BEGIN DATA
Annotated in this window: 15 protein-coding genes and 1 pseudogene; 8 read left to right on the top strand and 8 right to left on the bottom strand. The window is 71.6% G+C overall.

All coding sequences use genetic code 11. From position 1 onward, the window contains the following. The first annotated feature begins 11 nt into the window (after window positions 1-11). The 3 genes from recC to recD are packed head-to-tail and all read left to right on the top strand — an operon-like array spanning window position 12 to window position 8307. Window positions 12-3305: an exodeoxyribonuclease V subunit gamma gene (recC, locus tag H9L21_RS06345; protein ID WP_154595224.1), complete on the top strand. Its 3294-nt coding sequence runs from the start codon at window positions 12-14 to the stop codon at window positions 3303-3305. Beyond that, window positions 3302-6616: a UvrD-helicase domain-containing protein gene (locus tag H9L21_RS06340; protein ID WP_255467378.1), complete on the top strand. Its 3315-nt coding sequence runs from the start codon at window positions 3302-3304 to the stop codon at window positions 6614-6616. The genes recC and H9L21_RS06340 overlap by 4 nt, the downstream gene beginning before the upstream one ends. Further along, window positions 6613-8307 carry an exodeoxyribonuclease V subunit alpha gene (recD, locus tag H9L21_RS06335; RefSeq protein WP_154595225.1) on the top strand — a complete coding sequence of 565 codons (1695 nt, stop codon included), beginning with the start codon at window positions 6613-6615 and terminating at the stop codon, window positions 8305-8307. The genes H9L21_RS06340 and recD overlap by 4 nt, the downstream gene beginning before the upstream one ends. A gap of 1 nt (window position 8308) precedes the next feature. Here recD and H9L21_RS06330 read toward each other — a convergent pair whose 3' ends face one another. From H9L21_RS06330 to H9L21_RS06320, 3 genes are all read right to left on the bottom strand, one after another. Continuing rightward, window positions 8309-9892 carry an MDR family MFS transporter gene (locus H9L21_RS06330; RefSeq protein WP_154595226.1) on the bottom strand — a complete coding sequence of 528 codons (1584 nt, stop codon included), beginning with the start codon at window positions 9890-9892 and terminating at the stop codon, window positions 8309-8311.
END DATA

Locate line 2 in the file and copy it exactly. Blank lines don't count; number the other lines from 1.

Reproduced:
All coding sequences use genetic code 11. From position 1 onward, the window contains the following. The first annotated feature begins 11 nt into the window (after window positions 1-11). The 3 genes from recC to recD are packed head-to-tail and all read left to right on the top strand — an operon-like array spanning window position 12 to window position 8307. Window positions 12-3305: an exodeoxyribonuclease V subunit gamma gene (recC, locus tag H9L21_RS06345; protein ID WP_154595224.1), complete on the top strand. Its 3294-nt coding sequence runs from the start codon at window positions 12-14 to the stop codon at window positions 3303-3305. Beyond that, window positions 3302-6616: a UvrD-helicase domain-containing protein gene (locus tag H9L21_RS06340; protein ID WP_255467378.1), complete on the top strand. Its 3315-nt coding sequence runs from the start codon at window positions 3302-3304 to the stop codon at window positions 6614-6616. The genes recC and H9L21_RS06340 overlap by 4 nt, the downstream gene beginning before the upstream one ends. Further along, window positions 6613-8307 carry an exodeoxyribonuclease V subunit alpha gene (recD, locus tag H9L21_RS06335; RefSeq protein WP_154595225.1) on the top strand — a complete coding sequence of 565 codons (1695 nt, stop codon included), beginning with the start codon at window positions 6613-6615 and terminating at the stop codon, window positions 8305-8307. The genes H9L21_RS06340 and recD overlap by 4 nt, the downstream gene beginning before the upstream one ends. A gap of 1 nt (window position 8308) precedes the next feature. Here recD and H9L21_RS06330 read toward each other — a convergent pair whose 3' ends face one another. From H9L21_RS06330 to H9L21_RS06320, 3 genes are all read right to left on the bottom strand, one after another. Continuing rightward, window positions 8309-9892 carry an MDR family MFS transporter gene (locus H9L21_RS06330; RefSeq protein WP_154595226.1) on the bottom strand — a complete coding sequence of 528 codons (1584 nt, stop codon included), beginning with the start codon at window positions 9890-9892 and terminating at the stop codon, window positions 8309-8311.